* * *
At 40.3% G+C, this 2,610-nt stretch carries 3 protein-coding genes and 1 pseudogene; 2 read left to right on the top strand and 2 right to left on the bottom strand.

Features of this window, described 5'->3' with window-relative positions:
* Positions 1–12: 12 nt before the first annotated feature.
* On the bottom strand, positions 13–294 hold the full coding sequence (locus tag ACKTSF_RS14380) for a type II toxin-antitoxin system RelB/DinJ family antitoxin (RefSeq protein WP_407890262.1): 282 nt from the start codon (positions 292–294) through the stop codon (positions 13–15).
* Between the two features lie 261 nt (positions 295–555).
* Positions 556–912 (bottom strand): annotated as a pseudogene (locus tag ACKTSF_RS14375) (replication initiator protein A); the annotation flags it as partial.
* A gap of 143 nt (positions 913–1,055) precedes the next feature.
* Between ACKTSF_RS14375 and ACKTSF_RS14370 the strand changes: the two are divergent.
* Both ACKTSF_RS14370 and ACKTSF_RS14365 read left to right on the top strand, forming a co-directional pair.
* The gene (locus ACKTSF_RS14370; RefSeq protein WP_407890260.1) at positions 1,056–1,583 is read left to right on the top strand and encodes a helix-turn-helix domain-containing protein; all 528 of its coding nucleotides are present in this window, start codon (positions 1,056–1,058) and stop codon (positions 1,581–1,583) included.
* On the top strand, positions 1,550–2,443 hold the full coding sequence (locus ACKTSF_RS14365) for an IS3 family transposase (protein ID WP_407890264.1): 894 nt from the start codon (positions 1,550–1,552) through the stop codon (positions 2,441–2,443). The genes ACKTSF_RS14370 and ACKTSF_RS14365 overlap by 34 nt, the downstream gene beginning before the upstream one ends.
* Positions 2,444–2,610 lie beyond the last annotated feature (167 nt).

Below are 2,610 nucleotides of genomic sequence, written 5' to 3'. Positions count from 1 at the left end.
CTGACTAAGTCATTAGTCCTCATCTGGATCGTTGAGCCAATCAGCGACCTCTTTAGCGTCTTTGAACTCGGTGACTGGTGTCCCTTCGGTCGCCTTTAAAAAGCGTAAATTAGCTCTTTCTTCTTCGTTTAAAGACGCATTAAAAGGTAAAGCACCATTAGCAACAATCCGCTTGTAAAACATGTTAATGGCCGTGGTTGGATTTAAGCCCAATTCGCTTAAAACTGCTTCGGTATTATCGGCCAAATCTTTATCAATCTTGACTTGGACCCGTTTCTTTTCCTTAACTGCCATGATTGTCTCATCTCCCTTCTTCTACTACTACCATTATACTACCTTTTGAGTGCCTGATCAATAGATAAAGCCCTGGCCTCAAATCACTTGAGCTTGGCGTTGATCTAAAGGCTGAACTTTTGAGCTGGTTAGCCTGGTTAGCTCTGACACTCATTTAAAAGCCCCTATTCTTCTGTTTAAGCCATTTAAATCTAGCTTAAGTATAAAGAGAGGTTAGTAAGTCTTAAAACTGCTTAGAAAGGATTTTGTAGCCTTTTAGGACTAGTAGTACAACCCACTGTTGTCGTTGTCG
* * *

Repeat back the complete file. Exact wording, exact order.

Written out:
At 40.3% G+C, this 2,610-nt stretch carries 3 protein-coding genes and 1 pseudogene; 2 read left to right on the top strand and 2 right to left on the bottom strand.

Features of this window, described 5'->3' with window-relative positions:
* Positions 1–12: 12 nt before the first annotated feature.
* On the bottom strand, positions 13–294 hold the full coding sequence (locus tag ACKTSF_RS14380) for a type II toxin-antitoxin system RelB/DinJ family antitoxin (RefSeq protein WP_407890262.1): 282 nt from the start codon (positions 292–294) through the stop codon (positions 13–15).
* Between the two features lie 261 nt (positions 295–555).
* Positions 556–912 (bottom strand): annotated as a pseudogene (locus tag ACKTSF_RS14375) (replication initiator protein A); the annotation flags it as partial.
* A gap of 143 nt (positions 913–1,055) precedes the next feature.
* Between ACKTSF_RS14375 and ACKTSF_RS14370 the strand changes: the two are divergent.
* Both ACKTSF_RS14370 and ACKTSF_RS14365 read left to right on the top strand, forming a co-directional pair.
* The gene (locus ACKTSF_RS14370; RefSeq protein WP_407890260.1) at positions 1,056–1,583 is read left to right on the top strand and encodes a helix-turn-helix domain-containing protein; all 528 of its coding nucleotides are present in this window, start codon (positions 1,056–1,058) and stop codon (positions 1,581–1,583) included.
* On the top strand, positions 1,550–2,443 hold the full coding sequence (locus ACKTSF_RS14365) for an IS3 family transposase (protein ID WP_407890264.1): 894 nt from the start codon (positions 1,550–1,552) through the stop codon (positions 2,441–2,443). The genes ACKTSF_RS14370 and ACKTSF_RS14365 overlap by 34 nt, the downstream gene beginning before the upstream one ends.
* Positions 2,444–2,610 lie beyond the last annotated feature (167 nt).

Below are 2,610 nucleotides of genomic sequence, written 5' to 3'. Positions count from 1 at the left end.
CTGACTAAGTCATTAGTCCTCATCTGGATCGTTGAGCCAATCAGCGACCTCTTTAGCGTCTTTGAACTCGGTGACTGGTGTCCCTTCGGTCGCCTTTAAAAAGCGTAAATTAGCTCTTTCTTCTTCGTTTAAAGACGCATTAAAAGGTAAAGCACCATTAGCAACAATCCGCTTGTAAAACATGTTAATGGCCGTGGTTGGATTTAAGCCCAATTCGCTTAAAACTGCTTCGGTATTATCGGCCAAATCTTTATCAATCTTGACTTGGACCCGTTTCTTTTCCTTAACTGCCATGATTGTCTCATCTCCCTTCTTCTACTACTACCATTATACTACCTTTTGAGTGCCTGATCAATAGATAAAGCCCTGGCCTCAAATCACTTGAGCTTGGCGTTGATCTAAAGGCTGAACTTTTGAGCTGGTTAGCCTGGTTAGCTCTGACACTCATTTAAAAGCCCCTATTCTTCTGTTTAAGCCATTTAAATCTAGCTTAAGTATAAAGAGAGGTTAGTAAGTCTTAAAACTGCTTAGAAAGGATTTTGTAGCCTTTTAGGACTAGTAGTACAACCCACTGTTGTCGTTGTCG